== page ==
Hell's Kitchen: 15 Things You Didn't Know (Part 1)

Hell’s Kitchen is one of the most popular cooking shows on television. Known for its high-pressure challenges and the antics of head chef Gordon Ramsay, the show is a great way to feel energized without experiencing any pressure yourself. However, despite the fact that the show has spent a considerable amount of time in the spotlight and under the scrutiny of the public eye, there are still some things that many people don’t know. With that in mind, here we present our list of 15 facts you probably didn’t know about Hell’s Kitchen.

Number Fifteen: The Producers Look for Passion

When accepting applicants to the show, its producers search primarily for a sense of passion. More than skill or level-headedness, passion is the most important character trait of the show’s contestants.

Number Fourteen: You Don’t Have to Be Hardcore to Get on the Show

Though many of the contestants are covered in tattoos or smoke like a chimney, the producers say that it’s not a prerequisite to being accepted. It just so happens that many of the passionate people who are interested in being on the show have that lifestyle.

Number Thirteen: Contestants Have to Put Everything on Hold for Five Weeks

Jobs, families, any obligations you have to your real life – forget it for five weeks if you’re a contestant on Hell’s Kitchen. Contestants can’t call home or even watch television for the five weeks it takes to film a season.

Number Twelve: Contestants Share a Bedroom

Every contestant shares a bedroom with at least three or four other contestants, and the layout of the living quarters is similar to a dorm. Cameras are everywhere, including in the bathroom, so it’s difficult to hide anything.

Number Eleven: Most Contestants Don’t Get Much Sleep

Most days on the show begin around 7 in the morning, and most nights don’t finish up until about 2 in the morning the next day. This allows for just five short hours of sleep, which might explain why some of the contestants always look so haggard.

Number Ten: The Contestants Have to Cook Their Own Meals

Despite the fact that contestants can be working for up to 19 hours a day, they still have to cook their own food when they wrap for the day. The fridge is fully stocked, but that doesn’t make cooking after a stressful day on a cooking show any easier.

Number Nine: It’s Sort of Like School

The show’s head chef, Gordon Ramsay, has compared the process of being a contestant on Hell’s Kitchen to school. Because of the long days and difficult challenges, being a contestant is sort of like attending an Ivy League college – but worse.

Number Eight: Most Contestants Have Breakdowns

Though only some breakdowns end up on air, most contestants on the show experience a breakdown or extreme self-doubt at some point. Head chef Gordon Ramsay always offers contestants the option to leave the show if they feel they are psychologically unprepared for it.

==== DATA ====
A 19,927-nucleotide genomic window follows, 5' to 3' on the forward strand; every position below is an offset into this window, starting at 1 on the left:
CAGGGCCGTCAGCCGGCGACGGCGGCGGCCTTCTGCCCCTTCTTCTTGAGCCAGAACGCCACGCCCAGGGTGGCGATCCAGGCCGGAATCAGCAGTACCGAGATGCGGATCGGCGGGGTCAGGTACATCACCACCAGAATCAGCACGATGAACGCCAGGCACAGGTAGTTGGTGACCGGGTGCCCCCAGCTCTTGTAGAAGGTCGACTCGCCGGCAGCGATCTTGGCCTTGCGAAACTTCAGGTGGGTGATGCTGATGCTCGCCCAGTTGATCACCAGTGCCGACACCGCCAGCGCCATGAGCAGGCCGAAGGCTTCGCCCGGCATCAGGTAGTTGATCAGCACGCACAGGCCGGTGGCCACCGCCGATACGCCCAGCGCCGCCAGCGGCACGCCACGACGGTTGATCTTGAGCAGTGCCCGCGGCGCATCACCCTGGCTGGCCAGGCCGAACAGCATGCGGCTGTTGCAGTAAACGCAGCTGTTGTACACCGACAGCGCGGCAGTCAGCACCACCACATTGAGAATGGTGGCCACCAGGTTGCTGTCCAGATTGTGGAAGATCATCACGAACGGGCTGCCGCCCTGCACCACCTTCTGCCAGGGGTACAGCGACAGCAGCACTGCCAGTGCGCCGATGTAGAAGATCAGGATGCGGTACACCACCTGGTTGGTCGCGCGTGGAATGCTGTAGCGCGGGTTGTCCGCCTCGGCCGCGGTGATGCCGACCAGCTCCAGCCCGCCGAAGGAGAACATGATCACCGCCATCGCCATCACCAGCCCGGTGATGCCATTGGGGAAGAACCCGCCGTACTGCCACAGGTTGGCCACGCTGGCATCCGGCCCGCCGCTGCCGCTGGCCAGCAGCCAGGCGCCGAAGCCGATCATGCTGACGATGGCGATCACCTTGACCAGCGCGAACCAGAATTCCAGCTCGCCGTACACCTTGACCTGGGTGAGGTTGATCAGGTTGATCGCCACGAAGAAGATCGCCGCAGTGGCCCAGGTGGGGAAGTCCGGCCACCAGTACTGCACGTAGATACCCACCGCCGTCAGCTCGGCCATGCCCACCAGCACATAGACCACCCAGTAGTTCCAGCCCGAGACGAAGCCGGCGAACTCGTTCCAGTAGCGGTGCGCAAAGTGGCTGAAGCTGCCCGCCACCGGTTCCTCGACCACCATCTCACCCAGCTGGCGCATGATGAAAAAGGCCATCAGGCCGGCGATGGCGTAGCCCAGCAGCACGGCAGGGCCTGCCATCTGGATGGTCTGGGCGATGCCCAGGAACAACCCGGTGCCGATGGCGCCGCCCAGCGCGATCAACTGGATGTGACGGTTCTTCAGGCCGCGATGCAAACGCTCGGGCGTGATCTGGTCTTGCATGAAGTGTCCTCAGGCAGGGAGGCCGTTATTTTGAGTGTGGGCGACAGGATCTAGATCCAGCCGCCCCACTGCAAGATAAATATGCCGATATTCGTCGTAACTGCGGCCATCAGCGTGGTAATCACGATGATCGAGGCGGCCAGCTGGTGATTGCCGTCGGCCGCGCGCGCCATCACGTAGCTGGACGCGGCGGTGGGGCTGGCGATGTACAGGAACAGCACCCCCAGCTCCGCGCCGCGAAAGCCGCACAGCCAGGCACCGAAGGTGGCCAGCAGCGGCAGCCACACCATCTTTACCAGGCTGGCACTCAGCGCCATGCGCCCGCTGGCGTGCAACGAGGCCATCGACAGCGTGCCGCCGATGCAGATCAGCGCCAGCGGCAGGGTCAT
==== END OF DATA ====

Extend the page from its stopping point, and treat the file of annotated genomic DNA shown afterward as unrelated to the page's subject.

Number Seven: The Contestants Don’t Get a Salary

However, they do get a stipend. Though contestants earn relevance by being on television and are given the opportunity to win a lot of money, it’s by no means a glamorous experience.

Number Six: The Only Cooking Skill Requirements Are Basic Knife Skills

It’s true! We already mentioned that the producers look for passion in contestants, but they also know that the most experienced chefs in the industry aren’t always right for the show. The contestants only need to have basic knife skills to get on the show.

Number Five: Contestants Are Evaluated by a Psychiatrist After Leaving the Show

Most likely for legal reasons, contestants that leave the show or quit must undergo a psychiatric evaluation to make sure they don’t have suicidal tendencies. They also go to a nice house to be pampered before they return home.

Number Four: The Personalities on the Show Aren’t Exaggerated

You might think that the show’s producers exaggerate the personalities of the contestants to make the show more interesting, but that’s where you’d be wrong. Most of the contestants have big personalities, and the show’s circumstances allow their personalities to really show.

Number Three: The Diners Get the Full Experience

If you’ve ever watched the show, then you’re familiar with the challenges in which the contestants cook for diners who can see into the kitchen. Well, those diners really do see – and hear – everything that goes on in the kitchen. One contestant described the process like “dinner theater.”

Number Two: The Hell’s Kitchen Isn’t in a Real Restaurant

Though diners truly do get the full experience, the kitchen and dining room featured on the show are not part of a real restaurant. In fact, it’s part of a sound stage.

Number One: Diners Get Free Booze

If you ever decide you want to be a diner on an episode of Hell’s Kitchen, make sure you take advantage of the open bar! Because filming can take up to three hours and food service can be delayed, diners have access to free beer and wine throughout the evening. We hope you enjoyed our list of 15 facts you didn’t know about Hell’s Kitchen!